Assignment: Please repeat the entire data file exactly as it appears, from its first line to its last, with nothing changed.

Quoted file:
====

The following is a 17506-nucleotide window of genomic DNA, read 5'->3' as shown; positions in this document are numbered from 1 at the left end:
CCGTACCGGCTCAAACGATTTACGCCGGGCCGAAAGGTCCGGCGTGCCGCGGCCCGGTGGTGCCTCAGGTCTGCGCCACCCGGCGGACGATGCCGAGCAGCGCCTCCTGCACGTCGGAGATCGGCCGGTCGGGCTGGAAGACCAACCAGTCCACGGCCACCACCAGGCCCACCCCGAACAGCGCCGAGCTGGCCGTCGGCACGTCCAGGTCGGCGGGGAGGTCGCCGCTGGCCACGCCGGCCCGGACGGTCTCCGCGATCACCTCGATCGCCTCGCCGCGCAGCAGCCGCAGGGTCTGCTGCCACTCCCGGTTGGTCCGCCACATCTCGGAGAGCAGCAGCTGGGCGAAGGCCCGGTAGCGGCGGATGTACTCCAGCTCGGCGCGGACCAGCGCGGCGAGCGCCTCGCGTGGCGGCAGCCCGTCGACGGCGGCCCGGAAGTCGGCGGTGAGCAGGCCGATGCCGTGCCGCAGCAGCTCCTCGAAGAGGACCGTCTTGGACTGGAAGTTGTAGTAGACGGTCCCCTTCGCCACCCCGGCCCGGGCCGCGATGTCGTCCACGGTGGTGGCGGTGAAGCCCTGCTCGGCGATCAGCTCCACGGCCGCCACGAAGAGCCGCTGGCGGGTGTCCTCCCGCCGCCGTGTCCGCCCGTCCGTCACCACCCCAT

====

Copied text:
The following is a 17506-nucleotide window of genomic DNA, read 5'->3' as shown; positions in this document are numbered from 1 at the left end:
CCGTACCGGCTCAAACGATTTACGCCGGGCCGAAAGGTCCGGCGTGCCGCGGCCCGGTGGTGCCTCAGGTCTGCGCCACCCGGCGGACGATGCCGAGCAGCGCCTCCTGCACGTCGGAGATCGGCCGGTCGGGCTGGAAGACCAACCAGTCCACGGCCACCACCAGGCCCACCCCGAACAGCGCCGAGCTGGCCGTCGGCACGTCCAGGTCGGCGGGGAGGTCGCCGCTGGCCACGCCGGCCCGGACGGTCTCCGCGATCACCTCGATCGCCTCGCCGCGCAGCAGCCGCAGGGTCTGCTGCCACTCCCGGTTGGTCCGCCACATCTCGGAGAGCAGCAGCTGGGCGAAGGCCCGGTAGCGGCGGATGTACTCCAGCTCGGCGCGGACCAGCGCGGCGAGCGCCTCGCGTGGCGGCAGCCCGTCGACGGCGGCCCGGAAGTCGGCGGTGAGCAGGCCGATGCCGTGCCGCAGCAGCTCCTCGAAGAGGACCGTCTTGGACTGGAAGTTGTAGTAGACGGTCCCCTTCGCCACCCCGGCCCGGGCCGCGATGTCGTCCACGGTGGTGGCGGTGAAGCCCTGCTCGGCGATCAGCTCCACGGCCGCCACGAAGAGCCGCTGGCGGGTGTCCTCCCGCCGCCGTGTCCGCCCGTCCGTCACCACCCCAT